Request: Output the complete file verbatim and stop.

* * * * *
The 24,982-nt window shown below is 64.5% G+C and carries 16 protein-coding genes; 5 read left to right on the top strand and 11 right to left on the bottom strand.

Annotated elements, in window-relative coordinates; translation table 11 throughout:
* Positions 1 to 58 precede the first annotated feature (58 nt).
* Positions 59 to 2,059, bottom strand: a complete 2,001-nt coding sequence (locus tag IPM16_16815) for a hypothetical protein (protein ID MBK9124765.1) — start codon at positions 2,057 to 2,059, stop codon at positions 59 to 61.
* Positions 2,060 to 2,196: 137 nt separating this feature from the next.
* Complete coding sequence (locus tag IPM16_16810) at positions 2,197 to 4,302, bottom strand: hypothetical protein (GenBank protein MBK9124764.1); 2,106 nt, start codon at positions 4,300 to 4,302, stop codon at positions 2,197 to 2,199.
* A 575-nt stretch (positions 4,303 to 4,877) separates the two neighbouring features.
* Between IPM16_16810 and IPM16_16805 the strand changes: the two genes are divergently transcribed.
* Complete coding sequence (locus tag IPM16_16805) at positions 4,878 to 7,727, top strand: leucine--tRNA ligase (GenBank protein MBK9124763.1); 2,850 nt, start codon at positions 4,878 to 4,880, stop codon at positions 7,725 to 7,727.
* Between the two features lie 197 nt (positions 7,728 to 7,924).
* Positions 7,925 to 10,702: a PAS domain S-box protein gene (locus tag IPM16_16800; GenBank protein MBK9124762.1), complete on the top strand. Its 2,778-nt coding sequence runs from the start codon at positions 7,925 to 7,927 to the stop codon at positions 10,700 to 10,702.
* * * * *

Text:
The 24,982-nt window shown below is 64.5% G+C and carries 16 protein-coding genes; 5 read left to right on the top strand and 11 right to left on the bottom strand.

Annotated elements, in window-relative coordinates; translation table 11 throughout:
* Positions 1 to 58 precede the first annotated feature (58 nt).
* Positions 59 to 2,059, bottom strand: a complete 2,001-nt coding sequence (locus tag IPM16_16815) for a hypothetical protein (protein ID MBK9124765.1) — start codon at positions 2,057 to 2,059, stop codon at positions 59 to 61.
* Positions 2,060 to 2,196: 137 nt separating this feature from the next.
* Complete coding sequence (locus tag IPM16_16810) at positions 2,197 to 4,302, bottom strand: hypothetical protein (GenBank protein MBK9124764.1); 2,106 nt, start codon at positions 4,300 to 4,302, stop codon at positions 2,197 to 2,199.
* A 575-nt stretch (positions 4,303 to 4,877) separates the two neighbouring features.
* Between IPM16_16810 and IPM16_16805 the strand changes: the two genes are divergently transcribed.
* Complete coding sequence (locus tag IPM16_16805) at positions 4,878 to 7,727, top strand: leucine--tRNA ligase (GenBank protein MBK9124763.1); 2,850 nt, start codon at positions 4,878 to 4,880, stop codon at positions 7,725 to 7,727.
* Between the two features lie 197 nt (positions 7,728 to 7,924).
* Positions 7,925 to 10,702: a PAS domain S-box protein gene (locus tag IPM16_16800; GenBank protein MBK9124762.1), complete on the top strand. Its 2,778-nt coding sequence runs from the start codon at positions 7,925 to 7,927 to the stop codon at positions 10,700 to 10,702.